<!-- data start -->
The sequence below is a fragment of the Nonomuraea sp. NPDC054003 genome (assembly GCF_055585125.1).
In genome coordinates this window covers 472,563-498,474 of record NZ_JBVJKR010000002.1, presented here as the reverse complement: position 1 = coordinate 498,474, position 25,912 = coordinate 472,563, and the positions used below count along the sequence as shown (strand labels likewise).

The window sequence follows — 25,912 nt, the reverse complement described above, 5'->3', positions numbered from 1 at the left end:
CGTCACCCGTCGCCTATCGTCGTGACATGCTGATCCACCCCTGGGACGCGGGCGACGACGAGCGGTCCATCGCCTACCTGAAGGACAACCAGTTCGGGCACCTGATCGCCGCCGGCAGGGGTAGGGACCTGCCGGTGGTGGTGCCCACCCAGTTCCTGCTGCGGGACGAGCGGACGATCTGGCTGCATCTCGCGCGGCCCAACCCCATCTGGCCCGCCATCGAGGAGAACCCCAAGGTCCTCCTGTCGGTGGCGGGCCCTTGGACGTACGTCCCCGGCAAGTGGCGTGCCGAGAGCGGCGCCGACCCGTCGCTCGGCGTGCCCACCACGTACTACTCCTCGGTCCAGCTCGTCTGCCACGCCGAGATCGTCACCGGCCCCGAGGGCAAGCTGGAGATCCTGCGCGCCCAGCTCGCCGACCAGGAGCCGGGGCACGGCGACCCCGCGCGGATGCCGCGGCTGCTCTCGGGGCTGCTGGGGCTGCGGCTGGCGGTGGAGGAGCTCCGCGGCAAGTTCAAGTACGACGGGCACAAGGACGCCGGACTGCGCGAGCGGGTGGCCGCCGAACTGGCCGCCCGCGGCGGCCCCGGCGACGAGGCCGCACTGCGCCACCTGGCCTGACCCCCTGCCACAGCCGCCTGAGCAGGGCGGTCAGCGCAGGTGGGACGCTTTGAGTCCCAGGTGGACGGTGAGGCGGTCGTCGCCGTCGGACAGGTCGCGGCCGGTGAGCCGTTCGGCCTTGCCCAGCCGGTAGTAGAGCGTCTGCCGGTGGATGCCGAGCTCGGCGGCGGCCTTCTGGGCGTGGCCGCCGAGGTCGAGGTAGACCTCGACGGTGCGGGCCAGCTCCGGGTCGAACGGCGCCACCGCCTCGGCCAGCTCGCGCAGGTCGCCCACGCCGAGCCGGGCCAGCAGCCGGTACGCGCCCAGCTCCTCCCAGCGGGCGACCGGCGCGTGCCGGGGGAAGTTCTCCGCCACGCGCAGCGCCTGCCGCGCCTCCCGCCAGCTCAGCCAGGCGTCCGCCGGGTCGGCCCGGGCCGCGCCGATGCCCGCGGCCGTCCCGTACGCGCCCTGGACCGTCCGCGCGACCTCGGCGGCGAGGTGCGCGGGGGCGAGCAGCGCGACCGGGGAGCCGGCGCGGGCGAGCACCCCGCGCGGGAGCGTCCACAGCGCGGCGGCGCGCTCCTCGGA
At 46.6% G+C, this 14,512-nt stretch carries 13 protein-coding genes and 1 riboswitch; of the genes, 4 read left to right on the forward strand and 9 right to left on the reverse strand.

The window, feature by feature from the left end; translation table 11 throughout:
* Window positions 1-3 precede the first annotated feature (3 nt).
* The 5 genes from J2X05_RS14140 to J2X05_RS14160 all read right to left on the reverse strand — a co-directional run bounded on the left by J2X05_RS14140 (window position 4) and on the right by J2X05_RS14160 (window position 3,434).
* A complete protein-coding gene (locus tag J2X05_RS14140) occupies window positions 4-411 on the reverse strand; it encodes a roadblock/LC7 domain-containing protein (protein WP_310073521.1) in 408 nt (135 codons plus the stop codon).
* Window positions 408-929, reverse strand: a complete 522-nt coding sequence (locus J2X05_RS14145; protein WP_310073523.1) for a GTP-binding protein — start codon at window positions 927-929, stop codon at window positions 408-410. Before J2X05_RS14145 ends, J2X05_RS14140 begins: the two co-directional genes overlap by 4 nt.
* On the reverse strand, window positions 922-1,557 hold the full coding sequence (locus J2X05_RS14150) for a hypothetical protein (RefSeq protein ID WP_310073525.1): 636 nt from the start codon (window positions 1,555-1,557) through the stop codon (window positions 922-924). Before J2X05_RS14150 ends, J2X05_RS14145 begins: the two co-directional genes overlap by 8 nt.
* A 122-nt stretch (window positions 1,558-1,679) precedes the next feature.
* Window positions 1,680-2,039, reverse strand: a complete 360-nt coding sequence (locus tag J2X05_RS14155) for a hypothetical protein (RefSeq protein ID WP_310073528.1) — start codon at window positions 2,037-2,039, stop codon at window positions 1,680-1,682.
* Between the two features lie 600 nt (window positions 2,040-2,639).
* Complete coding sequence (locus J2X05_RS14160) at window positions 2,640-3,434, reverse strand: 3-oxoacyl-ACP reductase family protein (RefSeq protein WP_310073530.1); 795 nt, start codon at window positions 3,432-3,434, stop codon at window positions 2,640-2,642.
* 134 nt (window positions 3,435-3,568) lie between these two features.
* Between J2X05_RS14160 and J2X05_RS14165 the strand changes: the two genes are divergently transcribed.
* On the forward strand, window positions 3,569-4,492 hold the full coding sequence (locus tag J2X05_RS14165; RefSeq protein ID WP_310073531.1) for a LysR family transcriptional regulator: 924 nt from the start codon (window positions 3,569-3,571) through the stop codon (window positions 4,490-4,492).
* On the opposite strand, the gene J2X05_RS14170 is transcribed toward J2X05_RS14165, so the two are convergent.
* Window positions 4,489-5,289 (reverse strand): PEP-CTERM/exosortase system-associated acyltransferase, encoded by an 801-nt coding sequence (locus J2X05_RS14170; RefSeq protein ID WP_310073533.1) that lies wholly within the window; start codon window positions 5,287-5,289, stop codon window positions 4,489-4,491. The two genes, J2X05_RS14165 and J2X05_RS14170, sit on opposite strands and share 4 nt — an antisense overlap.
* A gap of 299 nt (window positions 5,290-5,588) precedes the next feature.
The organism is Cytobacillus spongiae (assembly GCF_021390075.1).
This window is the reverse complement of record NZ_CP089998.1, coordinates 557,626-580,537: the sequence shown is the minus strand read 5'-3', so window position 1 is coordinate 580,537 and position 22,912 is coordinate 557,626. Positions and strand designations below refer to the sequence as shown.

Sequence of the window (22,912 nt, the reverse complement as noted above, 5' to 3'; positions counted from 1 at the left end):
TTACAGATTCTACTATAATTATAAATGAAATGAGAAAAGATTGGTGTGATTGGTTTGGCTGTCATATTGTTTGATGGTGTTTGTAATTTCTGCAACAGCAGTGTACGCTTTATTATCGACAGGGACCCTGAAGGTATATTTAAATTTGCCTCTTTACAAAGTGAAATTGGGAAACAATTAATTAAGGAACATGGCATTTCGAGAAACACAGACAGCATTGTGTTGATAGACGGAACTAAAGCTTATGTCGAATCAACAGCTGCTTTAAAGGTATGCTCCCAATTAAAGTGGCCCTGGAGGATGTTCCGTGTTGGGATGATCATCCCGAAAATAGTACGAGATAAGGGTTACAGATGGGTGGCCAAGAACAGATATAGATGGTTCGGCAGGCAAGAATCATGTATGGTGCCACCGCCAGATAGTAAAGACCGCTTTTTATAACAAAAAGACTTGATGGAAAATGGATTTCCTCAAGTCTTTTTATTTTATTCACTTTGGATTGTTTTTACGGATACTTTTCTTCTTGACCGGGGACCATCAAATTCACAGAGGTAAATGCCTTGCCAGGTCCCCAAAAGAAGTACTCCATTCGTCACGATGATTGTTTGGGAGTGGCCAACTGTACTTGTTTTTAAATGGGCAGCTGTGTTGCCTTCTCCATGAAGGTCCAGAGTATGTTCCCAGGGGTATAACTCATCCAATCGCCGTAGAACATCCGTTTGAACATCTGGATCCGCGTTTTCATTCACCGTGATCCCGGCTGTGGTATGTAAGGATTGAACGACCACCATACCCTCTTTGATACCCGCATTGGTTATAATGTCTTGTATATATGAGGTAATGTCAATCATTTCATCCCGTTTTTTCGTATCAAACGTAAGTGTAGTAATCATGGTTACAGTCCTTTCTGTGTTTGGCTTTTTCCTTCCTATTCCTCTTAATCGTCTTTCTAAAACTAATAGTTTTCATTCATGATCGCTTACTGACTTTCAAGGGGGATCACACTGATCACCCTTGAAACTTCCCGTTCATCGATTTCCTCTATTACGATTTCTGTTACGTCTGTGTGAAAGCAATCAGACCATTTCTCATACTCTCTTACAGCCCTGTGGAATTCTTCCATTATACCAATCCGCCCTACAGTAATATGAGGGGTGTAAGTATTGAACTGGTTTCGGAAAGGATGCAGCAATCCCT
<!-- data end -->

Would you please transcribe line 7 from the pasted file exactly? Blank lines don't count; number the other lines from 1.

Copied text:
* Window positions 1-3 precede the first annotated feature (3 nt).